Betteridge’s Law of Headlines

Jan 8, 2022 • Wikireadia



Betteridge’s law of headlines is an adage that states: “Any headline that ends in a question mark can be answered by the word no.” It is named after Ian Betteridge, a British technology journalist who wrote about it in 2009, although the principle is much older. It is based on the assumption that if the publishers were confident that the answer was yes, they would have presented it as an assertion; by presenting it as a question, they are not accountable for whether it is correct or not.

Article Source:

Wikipedia contributors. December 31, 2021. Betteridge’s law of headlines. (n.d.). In Wikipedia, The Free Encyclopedia. Retrieved January 3, 2022, from https://en.wikipedia.org/wiki/Betteridge%27s_law_of_headlines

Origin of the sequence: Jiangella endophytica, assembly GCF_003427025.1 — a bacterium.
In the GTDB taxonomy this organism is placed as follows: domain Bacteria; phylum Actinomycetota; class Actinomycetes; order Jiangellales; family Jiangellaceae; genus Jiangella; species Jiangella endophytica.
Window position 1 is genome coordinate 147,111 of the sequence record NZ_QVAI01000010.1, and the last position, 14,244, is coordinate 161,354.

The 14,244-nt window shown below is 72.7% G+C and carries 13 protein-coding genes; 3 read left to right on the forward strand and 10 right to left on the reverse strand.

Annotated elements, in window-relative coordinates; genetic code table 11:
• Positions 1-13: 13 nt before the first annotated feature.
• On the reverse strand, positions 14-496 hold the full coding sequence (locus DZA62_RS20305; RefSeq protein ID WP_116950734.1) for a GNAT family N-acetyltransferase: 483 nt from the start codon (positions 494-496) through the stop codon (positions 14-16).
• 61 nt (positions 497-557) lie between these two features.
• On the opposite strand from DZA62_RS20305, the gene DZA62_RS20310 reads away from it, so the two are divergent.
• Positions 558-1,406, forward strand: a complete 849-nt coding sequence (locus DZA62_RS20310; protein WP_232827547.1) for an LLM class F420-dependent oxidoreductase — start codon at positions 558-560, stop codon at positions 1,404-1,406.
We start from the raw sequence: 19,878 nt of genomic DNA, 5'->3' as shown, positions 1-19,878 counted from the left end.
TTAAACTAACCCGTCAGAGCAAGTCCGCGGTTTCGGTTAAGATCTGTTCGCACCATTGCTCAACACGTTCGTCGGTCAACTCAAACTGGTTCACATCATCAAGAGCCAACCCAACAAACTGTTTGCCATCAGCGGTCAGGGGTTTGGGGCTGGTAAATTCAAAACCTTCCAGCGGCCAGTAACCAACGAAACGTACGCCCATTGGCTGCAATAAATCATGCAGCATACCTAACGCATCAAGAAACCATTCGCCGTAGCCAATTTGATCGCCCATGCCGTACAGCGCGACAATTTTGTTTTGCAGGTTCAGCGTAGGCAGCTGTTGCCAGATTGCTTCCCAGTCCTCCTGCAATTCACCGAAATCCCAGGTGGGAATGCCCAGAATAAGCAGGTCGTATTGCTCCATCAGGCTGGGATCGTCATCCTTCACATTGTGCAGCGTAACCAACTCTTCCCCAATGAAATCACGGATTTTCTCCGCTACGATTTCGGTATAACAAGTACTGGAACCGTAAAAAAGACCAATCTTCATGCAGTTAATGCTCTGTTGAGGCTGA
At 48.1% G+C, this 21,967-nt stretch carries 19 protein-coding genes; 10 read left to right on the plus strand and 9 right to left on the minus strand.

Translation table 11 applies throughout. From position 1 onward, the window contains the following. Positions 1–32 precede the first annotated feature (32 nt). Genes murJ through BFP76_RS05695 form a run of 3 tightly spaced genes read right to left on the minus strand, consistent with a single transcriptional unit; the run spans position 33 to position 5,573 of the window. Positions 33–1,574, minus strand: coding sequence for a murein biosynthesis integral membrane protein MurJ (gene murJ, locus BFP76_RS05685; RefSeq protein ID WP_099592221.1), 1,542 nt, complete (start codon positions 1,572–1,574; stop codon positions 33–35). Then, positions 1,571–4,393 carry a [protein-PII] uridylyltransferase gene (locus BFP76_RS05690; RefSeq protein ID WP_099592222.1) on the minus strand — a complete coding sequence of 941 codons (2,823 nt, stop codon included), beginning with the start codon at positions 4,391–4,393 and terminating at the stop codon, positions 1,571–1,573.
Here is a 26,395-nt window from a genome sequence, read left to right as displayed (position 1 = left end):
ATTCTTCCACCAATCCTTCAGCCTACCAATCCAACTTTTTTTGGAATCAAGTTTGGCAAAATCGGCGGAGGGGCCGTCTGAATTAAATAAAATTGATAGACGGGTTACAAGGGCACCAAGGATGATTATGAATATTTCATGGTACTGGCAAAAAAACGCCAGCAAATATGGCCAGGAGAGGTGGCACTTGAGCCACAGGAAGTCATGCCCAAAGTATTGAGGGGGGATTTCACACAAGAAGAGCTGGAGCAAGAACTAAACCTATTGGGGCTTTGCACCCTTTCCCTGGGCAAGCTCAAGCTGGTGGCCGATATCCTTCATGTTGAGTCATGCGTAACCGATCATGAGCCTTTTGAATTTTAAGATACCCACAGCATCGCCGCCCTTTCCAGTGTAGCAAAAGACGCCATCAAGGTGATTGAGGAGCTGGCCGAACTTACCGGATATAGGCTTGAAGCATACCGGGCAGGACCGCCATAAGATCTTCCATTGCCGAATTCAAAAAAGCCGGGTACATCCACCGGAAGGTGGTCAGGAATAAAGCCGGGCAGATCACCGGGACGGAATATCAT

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https://en.wikipedia.org/w/index.php?title=Betteridge%27s_law_of_headlines&oldid=1062918772

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WMATA Orange Line train (WMATA) 2020-11-20
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